25. See, for example, U.S. Customs and Border Protection, “Parole of Citizens of Russia into Guam,” December 14, 2011, available at; U.S. Citizenship and Immigration Services, “Cuban Family Reunification Parole Program,” Federal Register 72 (224) (2007): 65588, available at
  26. U.S. Department of Homeland Security, “Implementation of a Parole Process for Venezuelans”; U.S. Department of Homeland Security, “Implementation of a Parole Process for Haitians”; U.S. Department of Homeland Security, “Implementation of a Parole Process for Nicaraguans”; U.S. Department of Homeland Security, “Implementation of a Parole Process for Cubans.”
  27. Complaint in State of Texas v. U.S. Department of Homeland Security.
  28. See, generally, Schacher, “Supplementary Protection Pathways to the United States: Lessons from the Past for Today’s Humanitarian Parole Policies.”
  29. David Bier, “What Is the Legal Authority for Biden’s Parole Programs?”, CATO Institute, January 25, 2023, available at
  30. Ibid.
  31. Transcript of Oral Argument, Biden et al. v. Texas et al., No. 21-954 (June 30, 2022), p. 60, available at
  32. Ibid., p. 33.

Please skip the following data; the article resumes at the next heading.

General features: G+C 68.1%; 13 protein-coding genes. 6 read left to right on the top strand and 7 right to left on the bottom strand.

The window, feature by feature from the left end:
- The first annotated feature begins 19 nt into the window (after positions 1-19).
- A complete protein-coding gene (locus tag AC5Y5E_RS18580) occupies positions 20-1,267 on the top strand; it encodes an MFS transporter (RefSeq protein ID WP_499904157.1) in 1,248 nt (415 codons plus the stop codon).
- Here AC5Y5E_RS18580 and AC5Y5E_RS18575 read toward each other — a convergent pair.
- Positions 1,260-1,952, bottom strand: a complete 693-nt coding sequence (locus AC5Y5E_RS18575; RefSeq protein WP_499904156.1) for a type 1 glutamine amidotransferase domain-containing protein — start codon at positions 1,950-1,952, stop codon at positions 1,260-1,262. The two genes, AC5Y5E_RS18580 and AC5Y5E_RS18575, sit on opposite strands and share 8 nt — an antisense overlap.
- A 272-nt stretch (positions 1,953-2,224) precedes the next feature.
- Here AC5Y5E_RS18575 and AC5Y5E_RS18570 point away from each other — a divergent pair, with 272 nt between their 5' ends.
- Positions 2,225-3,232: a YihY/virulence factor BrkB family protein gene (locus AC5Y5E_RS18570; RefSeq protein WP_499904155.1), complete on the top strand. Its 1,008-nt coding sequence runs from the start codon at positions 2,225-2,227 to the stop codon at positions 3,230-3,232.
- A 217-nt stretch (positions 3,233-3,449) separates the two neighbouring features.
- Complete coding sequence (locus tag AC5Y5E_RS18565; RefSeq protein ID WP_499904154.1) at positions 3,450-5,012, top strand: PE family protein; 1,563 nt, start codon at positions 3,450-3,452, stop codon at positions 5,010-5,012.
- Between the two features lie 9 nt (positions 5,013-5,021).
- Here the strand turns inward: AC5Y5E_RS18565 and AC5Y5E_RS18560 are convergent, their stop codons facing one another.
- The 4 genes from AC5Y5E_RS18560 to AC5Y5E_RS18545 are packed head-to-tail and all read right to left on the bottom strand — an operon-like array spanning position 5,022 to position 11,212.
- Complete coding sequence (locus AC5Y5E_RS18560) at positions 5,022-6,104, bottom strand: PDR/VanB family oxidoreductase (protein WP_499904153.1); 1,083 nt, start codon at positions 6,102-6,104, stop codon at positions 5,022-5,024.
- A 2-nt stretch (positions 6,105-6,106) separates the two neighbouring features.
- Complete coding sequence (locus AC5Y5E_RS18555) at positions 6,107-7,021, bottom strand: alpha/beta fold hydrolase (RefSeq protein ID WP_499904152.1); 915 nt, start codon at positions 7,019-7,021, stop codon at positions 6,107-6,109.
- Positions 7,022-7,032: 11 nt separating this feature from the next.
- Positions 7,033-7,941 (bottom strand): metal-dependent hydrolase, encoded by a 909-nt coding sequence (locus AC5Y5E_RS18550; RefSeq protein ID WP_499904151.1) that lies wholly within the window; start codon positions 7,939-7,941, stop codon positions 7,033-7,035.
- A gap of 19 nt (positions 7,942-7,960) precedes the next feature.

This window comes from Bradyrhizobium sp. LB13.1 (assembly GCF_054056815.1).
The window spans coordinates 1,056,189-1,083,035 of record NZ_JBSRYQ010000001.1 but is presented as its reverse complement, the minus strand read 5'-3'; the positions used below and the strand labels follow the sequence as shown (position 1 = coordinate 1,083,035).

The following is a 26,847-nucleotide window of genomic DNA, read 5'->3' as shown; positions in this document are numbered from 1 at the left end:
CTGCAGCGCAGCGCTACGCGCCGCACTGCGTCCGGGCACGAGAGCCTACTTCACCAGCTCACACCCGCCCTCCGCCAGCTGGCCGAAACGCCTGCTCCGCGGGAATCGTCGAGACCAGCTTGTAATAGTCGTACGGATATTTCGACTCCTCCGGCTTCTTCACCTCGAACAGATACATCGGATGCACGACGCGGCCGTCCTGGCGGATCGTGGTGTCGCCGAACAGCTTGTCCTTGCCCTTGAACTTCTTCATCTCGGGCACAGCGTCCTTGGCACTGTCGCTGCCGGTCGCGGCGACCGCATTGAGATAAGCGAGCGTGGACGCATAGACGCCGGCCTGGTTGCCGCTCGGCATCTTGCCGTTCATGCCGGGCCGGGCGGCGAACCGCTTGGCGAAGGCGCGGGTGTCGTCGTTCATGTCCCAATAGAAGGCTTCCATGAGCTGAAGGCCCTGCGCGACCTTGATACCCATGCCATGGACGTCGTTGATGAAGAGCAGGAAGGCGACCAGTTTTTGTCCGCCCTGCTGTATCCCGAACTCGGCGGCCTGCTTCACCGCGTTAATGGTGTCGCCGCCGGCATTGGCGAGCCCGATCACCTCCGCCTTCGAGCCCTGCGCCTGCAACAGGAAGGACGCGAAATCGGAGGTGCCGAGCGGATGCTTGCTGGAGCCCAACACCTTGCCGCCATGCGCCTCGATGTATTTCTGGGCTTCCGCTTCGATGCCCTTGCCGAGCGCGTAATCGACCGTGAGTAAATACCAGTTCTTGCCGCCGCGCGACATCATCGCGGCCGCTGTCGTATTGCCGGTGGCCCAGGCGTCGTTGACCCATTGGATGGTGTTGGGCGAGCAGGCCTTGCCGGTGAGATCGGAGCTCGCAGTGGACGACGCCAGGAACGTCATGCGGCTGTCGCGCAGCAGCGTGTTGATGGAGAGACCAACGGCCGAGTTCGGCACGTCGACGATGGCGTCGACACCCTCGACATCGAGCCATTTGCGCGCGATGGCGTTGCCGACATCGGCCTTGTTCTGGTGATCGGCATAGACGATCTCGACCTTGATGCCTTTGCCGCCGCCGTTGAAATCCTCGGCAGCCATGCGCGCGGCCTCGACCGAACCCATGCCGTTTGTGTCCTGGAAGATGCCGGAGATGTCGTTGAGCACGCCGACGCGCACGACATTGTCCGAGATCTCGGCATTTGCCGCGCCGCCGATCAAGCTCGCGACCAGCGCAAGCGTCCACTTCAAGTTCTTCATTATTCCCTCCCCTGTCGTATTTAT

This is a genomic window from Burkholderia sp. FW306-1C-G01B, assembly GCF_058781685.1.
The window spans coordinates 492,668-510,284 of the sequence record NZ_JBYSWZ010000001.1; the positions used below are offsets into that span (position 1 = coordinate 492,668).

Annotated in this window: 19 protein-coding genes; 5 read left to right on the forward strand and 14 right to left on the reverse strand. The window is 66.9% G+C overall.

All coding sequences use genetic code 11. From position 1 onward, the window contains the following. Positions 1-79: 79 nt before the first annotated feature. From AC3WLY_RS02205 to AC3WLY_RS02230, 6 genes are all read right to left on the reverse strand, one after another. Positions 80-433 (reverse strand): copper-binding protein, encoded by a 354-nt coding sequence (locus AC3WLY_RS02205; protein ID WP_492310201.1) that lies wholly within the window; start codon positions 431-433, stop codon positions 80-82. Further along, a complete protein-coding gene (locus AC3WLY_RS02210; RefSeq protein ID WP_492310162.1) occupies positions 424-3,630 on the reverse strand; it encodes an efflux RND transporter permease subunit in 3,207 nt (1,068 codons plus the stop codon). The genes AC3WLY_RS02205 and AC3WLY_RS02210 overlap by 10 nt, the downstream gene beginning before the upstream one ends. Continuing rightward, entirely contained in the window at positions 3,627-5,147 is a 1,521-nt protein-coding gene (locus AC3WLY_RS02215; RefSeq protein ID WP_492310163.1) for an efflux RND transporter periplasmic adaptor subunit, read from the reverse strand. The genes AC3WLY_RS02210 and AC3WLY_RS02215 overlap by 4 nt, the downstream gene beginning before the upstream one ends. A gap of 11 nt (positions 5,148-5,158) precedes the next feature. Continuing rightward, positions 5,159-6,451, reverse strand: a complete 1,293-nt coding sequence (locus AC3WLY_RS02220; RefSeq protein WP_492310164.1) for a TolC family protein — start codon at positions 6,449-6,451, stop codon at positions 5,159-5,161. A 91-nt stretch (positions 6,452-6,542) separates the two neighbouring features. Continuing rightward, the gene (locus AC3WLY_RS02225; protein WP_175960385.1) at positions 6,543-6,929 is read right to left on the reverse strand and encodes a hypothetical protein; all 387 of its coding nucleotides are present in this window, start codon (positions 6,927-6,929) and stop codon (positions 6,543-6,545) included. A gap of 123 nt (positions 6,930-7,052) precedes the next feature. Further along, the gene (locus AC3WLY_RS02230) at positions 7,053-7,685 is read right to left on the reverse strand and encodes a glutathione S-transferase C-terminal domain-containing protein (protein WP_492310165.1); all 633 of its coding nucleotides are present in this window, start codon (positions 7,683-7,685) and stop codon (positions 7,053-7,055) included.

33. Memorandum from Bo Cooper, general counsel, Immigration and Naturalization Service, to Jeffrey L. Weiss, director, Office of International Affairs, “Legal Opinion: Parole of Individuals From the Former Soviet Union Who Are Denied Refugee Status,” June 15, 2001, available at Thank you to Yael Schacher, who located this legal opinion in the USCIS Historical Library and provided it to the author.
  34. U.S. Department of Homeland Security, “Implementation of a Parole Process for Venezuelans”; U.S. Department of Homeland Security, “Implementation of a Parole Process for Haitians”; U.S. Department of Homeland Security, “Implementation of a Parole Process for Nicaraguans”; U.S. Department of Homeland Security, “Implementation of a Parole Process for Cubans.”
  35. U.S. Department of Homeland Security, “Implementation of a Parole Process for Venezuelans.”
  36. U.S. Department of Homeland Security, “Circumvention of Lawful Pathways,” p. 11706.
  37. Ibid.
  38. U.S. Customs and Border Protection, “CBP Releases March 2023 Monthly Operational Update,” Press release, April 14, 2023, available at